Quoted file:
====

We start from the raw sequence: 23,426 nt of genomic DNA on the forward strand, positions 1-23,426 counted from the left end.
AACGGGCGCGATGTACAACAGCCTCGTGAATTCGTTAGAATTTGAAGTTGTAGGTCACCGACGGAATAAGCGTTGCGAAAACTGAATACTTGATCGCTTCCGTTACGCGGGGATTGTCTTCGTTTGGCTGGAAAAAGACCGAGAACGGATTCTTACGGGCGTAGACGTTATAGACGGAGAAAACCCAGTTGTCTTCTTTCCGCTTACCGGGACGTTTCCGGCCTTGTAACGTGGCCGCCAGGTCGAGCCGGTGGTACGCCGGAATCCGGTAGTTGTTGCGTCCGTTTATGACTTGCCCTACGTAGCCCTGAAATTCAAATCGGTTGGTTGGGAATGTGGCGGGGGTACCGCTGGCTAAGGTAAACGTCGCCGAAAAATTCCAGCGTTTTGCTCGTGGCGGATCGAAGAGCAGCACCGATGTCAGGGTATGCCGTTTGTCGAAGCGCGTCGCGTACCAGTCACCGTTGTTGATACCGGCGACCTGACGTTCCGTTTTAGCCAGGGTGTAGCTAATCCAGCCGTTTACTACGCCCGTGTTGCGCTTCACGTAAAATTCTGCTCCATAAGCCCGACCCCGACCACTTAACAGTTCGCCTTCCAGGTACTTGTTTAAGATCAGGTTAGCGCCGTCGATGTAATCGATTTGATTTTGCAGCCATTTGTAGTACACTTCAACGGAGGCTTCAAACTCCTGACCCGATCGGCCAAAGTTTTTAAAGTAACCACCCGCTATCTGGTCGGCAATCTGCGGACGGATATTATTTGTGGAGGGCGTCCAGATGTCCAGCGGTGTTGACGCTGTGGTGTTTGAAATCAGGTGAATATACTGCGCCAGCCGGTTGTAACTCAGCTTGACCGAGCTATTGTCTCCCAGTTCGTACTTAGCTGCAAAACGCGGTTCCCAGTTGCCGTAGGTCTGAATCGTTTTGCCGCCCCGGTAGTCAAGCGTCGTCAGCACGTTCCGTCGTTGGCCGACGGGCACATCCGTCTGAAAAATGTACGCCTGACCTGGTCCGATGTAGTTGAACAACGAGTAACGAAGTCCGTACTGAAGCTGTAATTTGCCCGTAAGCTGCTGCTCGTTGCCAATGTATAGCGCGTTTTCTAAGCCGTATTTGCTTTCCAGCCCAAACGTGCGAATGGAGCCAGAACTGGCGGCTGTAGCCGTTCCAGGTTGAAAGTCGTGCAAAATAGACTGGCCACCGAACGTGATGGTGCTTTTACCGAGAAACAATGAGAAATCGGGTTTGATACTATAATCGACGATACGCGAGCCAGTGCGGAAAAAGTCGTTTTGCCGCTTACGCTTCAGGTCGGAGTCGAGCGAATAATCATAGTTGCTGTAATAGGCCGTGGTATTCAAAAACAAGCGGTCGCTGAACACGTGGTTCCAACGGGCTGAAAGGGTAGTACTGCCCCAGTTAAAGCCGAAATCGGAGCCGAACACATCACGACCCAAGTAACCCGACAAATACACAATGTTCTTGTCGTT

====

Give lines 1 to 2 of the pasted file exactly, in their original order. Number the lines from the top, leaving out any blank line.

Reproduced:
We start from the raw sequence: 23,426 nt of genomic DNA on the forward strand, positions 1-23,426 counted from the left end.
AACGGGCGCGATGTACAACAGCCTCGTGAATTCGTTAGAATTTGAAGTTGTAGGTCACCGACGGAATAAGCGTTGCGAAAACTGAATACTTGATCGCTTCCGTTACGCGGGGATTGTCTTCGTTTGGCTGGAAAAAGACCGAGAACGGATTCTTACGGGCGTAGACGTTATAGACGGAGAAAACCCAGTTGTCTTCTTTCCGCTTACCGGGACGTTTCCGGCCTTGTAACGTGGCCGCCAGGTCGAGCCGGTGGTACGCCGGAATCCGGTAGTTGTTGCGTCCGTTTATGACTTGCCCTACGTAGCCCTGAAATTCAAATCGGTTGGTTGGGAATGTGGCGGGGGTACCGCTGGCTAAGGTAAACGTCGCCGAAAAATTCCAGCGTTTTGCTCGTGGCGGATCGAAGAGCAGCACCGATGTCAGGGTATGCCGTTTGTCGAAGCGCGTCGCGTACCAGTCACCGTTGTTGATACCGGCGACCTGACGTTCCGTTTTAGCCAGGGTGTAGCTAATCCAGCCGTTTACTACGCCCGTGTTGCGCTTCACGTAAAATTCTGCTCCATAAGCCCGACCCCGACCACTTAACAGTTCGCCTTCCAGGTACTTGTTTAAGATCAGGTTAGCGCCGTCGATGTAATCGATTTGATTTTGCAGCCATTTGTAGTACACTTCAACGGAGGCTTCAAACTCCTGACCCGATCGGCCAAAGTTTTTAAAGTAACCACCCGCTATCTGGTCGGCAATCTGCGGACGGATATTATTTGTGGAGGGCGTCCAGATGTCCAGCGGTGTTGACGCTGTGGTGTTTGAAATCAGGTGAATATACTGCGCCAGCCGGTTGTAACTCAGCTTGACCGAGCTATTGTCTCCCAGTTCGTACTTAGCTGCAAAACGCGGTTCCCAGTTGCCGTAGGTCTGAATCGTTTTGCCGCCCCGGTAGTCAAGCGTCGTCAGCACGTTCCGTCGTTGGCCGACGGGCACATCCGTCTGAAAAATGTACGCCTGACCTGGTCCGATGTAGTTGAACAACGAGTAACGAAGTCCGTACTGAAGCTGTAATTTGCCCGTAAGCTGCTGCTCGTTGCCAATGTATAGCGCGTTTTCTAAGCCGTATTTGCTTTCCAGCCCAAACGTGCGAATGGAGCCAGAACTGGCGGCTGTAGCCGTTCCAGGTTGAAAGTCGTGCAAAATAGACTGGCCACCGAACGTGATGGTGCTTTTACCGAGAAACAATGAGAAATCGGGTTTGATACTATAATCGACGATACGCGAGCCAGTGCGGAAAAAGTCGTTTTGCCGCTTACGCTTCAGGTCGGAGTCGAGCGAATAATCATAGTTGCTGTAATAGGCCGTGGTATTCAAAAACAAGCGGTCGCTGAACACGTGGTTCCAACGGGCTGAAAGGGTAGTACTGCCCCAGTTAAAGCCGAAATCGGAGCCGAACACATCACGACCCAAGTAACCCGACAAATACACAATGTTCTTGTCGTT